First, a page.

Question 9: In an RC series circuit, will the current lag or lead the applied alternating voltage? Explain the answer with a phasor diagram.

### RC series circuit

RC series circuit is one which consists of a pure resistance R and a pure capacitance C connected in series with an alternating (sinusoidal) voltage source.

### Analysis of RC series circuit

Consider a circuit consisting of a resistance R and capacitance C connected in series with an AC source.

We see that

1. The potential drop VR across the resistance R is in phase with the current I. So

Here I and VR are the instantaneous values of current and potential drop across resistance R and ω is the angular velocity of the AC source. The phasor is as below.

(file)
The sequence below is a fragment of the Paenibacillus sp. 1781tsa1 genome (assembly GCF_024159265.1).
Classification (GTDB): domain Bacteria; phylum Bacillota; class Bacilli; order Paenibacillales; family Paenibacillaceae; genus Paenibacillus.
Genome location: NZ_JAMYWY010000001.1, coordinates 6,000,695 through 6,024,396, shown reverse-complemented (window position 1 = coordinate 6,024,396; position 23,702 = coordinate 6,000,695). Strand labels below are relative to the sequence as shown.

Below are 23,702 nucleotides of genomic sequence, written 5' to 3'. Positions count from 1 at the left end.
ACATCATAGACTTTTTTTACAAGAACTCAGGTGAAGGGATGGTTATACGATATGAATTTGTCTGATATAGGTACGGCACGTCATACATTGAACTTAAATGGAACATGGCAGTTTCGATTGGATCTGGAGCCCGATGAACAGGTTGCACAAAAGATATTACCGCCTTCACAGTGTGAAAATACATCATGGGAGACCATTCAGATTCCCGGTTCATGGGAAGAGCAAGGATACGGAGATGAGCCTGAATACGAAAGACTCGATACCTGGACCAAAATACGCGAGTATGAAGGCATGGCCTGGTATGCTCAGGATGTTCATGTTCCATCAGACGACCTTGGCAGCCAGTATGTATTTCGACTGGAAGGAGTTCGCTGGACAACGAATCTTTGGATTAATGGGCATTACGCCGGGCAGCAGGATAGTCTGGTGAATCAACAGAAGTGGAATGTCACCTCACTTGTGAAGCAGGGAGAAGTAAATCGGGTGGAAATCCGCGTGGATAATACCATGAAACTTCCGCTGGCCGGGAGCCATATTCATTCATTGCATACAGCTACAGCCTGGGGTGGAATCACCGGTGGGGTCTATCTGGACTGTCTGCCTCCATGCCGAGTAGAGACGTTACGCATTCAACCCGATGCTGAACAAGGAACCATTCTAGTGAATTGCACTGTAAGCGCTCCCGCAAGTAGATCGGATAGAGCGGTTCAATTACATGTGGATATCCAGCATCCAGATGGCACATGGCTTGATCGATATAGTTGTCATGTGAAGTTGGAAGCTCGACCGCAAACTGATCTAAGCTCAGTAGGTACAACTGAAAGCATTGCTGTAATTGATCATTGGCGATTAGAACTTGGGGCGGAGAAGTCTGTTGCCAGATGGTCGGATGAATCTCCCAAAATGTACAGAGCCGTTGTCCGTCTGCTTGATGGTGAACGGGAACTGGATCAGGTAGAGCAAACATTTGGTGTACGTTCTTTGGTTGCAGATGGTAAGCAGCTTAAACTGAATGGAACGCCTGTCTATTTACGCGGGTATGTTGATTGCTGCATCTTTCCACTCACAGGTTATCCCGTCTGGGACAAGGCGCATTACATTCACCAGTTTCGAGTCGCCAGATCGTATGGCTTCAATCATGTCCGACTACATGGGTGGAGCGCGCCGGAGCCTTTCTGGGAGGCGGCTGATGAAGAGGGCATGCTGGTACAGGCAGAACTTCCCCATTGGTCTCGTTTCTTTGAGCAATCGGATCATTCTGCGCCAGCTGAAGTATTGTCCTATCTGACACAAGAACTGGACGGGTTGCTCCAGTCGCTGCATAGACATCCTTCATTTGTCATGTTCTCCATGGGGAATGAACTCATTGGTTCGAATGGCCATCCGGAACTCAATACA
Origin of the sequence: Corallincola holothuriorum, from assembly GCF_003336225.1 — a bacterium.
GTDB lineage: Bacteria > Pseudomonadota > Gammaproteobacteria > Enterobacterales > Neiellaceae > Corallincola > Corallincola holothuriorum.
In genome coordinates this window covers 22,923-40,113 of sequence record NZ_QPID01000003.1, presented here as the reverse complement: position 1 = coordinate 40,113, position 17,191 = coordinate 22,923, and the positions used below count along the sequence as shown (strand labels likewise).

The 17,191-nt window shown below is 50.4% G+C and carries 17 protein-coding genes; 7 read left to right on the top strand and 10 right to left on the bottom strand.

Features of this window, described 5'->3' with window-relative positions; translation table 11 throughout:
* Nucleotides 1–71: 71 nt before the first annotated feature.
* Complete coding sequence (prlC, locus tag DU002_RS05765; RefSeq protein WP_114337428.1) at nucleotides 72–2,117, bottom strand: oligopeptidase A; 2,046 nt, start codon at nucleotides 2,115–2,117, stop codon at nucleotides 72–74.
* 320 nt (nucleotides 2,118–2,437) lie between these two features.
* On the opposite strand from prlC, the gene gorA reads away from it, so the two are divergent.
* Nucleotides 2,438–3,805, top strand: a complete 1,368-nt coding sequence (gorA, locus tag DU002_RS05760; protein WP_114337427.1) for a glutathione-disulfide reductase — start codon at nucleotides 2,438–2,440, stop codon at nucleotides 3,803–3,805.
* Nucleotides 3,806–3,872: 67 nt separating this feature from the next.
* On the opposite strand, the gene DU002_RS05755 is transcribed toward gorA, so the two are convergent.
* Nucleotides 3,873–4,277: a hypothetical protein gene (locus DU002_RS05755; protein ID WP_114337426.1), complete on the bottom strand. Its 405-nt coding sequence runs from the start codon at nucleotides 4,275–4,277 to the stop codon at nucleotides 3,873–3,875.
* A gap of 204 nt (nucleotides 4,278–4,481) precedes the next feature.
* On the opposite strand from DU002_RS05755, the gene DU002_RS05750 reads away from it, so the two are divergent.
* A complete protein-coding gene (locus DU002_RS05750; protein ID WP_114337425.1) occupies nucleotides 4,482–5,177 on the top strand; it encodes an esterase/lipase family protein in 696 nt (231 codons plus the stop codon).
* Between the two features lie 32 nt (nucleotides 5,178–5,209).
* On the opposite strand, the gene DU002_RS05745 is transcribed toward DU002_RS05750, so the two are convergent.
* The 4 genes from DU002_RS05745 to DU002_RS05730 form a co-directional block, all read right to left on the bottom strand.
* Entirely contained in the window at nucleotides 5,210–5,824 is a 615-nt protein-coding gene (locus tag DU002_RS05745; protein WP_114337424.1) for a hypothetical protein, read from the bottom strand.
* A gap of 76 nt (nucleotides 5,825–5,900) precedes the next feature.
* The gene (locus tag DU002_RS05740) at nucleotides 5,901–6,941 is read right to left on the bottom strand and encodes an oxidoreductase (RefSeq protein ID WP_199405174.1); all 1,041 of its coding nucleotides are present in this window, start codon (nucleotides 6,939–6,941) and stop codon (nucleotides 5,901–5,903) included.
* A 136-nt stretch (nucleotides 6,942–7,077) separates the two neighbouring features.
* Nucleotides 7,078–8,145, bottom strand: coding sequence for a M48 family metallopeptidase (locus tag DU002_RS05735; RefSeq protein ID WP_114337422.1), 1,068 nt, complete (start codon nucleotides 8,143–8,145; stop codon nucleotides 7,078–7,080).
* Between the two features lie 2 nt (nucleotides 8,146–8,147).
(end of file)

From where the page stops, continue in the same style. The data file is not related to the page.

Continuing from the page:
2. Potential drop VC across the capacitance C lags behind the current I by π/2 rad. So if,

The phasor diagram is shown below.

Here the same current passes through R and C. Now the voltage drop VR = IR is in phase with the current. Similarly, voltage drop VC lags behind the current by 900. Therefore, the phasor diagram of the applied voltage V is the vector sum of the V ⃑_R andV ⃑_C.

From the figure, it is clear that it is still lagging behind the current. However, the phase angle φ is less than 900. So the phase difference between current and voltage is between 00 and 900.

Thus in the RC series circuit, the current leads the applied voltage. This is illustrated in the wave diagram as below.

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